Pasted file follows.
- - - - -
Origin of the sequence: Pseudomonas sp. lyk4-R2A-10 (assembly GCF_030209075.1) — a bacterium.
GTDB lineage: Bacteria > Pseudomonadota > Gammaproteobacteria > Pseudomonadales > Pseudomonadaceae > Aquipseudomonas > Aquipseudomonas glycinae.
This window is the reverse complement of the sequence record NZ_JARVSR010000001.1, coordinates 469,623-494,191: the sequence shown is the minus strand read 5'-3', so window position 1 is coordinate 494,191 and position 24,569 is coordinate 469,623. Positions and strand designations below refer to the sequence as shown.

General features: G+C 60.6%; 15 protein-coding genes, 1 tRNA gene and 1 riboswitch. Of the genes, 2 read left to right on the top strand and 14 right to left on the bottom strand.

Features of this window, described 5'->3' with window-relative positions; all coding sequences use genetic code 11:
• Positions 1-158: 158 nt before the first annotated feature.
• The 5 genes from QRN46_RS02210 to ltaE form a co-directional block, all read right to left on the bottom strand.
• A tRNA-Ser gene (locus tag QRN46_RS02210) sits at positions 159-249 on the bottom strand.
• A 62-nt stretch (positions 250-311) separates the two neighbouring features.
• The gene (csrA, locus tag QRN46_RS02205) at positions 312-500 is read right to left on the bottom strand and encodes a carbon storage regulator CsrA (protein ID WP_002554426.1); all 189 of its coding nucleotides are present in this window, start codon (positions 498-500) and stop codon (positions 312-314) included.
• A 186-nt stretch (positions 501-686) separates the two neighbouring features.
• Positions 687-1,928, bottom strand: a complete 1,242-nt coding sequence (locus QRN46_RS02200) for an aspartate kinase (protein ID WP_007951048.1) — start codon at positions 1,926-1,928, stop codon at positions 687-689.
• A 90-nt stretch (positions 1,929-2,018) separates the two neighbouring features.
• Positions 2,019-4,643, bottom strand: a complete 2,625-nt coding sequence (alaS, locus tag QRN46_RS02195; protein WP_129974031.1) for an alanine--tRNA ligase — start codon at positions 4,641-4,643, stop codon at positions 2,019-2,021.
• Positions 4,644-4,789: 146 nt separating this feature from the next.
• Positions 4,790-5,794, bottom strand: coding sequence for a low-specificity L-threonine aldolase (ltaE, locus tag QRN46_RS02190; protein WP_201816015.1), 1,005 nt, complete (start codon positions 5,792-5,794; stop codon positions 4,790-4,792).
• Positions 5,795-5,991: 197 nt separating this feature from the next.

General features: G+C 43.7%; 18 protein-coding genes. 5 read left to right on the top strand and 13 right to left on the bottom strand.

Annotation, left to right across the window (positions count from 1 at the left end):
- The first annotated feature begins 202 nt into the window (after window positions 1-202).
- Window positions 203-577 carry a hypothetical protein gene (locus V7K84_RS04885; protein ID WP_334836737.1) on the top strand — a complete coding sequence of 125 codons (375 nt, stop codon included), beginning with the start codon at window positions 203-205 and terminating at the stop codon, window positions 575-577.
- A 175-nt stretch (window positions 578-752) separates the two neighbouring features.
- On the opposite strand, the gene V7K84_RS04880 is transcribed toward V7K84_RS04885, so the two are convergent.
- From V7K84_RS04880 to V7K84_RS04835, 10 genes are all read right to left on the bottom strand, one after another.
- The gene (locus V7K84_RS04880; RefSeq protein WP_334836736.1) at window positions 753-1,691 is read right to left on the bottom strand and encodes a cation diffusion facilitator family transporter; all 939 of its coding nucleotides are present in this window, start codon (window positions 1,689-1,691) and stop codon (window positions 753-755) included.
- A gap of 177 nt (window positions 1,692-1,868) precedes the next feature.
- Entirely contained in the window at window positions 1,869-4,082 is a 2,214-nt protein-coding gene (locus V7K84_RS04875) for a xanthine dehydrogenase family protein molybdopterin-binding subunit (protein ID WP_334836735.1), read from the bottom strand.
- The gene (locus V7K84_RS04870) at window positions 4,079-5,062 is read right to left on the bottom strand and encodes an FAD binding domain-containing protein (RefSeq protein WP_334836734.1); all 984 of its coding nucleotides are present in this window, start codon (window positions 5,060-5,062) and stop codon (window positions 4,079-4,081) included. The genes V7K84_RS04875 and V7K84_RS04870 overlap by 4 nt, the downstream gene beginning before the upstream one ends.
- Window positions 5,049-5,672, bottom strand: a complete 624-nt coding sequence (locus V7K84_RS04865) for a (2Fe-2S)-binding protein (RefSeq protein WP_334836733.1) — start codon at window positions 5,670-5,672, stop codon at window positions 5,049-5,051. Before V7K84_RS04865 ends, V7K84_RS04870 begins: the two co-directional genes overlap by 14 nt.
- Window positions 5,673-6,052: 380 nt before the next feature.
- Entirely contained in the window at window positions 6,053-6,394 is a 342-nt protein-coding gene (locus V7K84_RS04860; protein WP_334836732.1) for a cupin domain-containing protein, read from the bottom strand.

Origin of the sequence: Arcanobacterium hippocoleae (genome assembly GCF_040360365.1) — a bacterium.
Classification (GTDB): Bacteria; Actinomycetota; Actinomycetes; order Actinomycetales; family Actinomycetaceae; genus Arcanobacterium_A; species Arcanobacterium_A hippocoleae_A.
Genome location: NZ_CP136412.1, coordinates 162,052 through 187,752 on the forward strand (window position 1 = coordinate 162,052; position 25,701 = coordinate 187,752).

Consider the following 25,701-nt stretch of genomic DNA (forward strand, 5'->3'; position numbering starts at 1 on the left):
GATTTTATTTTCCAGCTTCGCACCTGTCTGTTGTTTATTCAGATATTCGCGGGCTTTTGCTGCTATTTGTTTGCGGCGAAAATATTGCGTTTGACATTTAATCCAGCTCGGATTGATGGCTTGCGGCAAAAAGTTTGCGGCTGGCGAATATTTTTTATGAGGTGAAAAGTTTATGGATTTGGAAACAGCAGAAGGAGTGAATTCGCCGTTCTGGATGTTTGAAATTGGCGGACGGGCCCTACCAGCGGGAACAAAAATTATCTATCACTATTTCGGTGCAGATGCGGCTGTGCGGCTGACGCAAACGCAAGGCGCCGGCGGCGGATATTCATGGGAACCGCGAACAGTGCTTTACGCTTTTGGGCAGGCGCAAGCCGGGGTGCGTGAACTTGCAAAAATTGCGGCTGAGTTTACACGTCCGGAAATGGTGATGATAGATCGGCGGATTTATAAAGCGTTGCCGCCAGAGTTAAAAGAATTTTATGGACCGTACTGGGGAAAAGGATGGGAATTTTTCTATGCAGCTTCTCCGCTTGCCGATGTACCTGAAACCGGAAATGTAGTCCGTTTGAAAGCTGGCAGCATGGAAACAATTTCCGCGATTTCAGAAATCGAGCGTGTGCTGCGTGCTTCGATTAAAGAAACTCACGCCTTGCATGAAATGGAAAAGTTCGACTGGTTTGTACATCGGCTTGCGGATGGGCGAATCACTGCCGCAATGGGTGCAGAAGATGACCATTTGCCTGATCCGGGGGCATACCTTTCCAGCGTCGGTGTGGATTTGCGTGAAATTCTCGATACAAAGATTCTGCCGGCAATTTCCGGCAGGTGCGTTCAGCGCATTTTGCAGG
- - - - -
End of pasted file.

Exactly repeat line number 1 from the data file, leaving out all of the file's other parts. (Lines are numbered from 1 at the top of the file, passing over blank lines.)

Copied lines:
Origin of the sequence: Pseudomonas sp. lyk4-R2A-10 (assembly GCF_030209075.1) — a bacterium.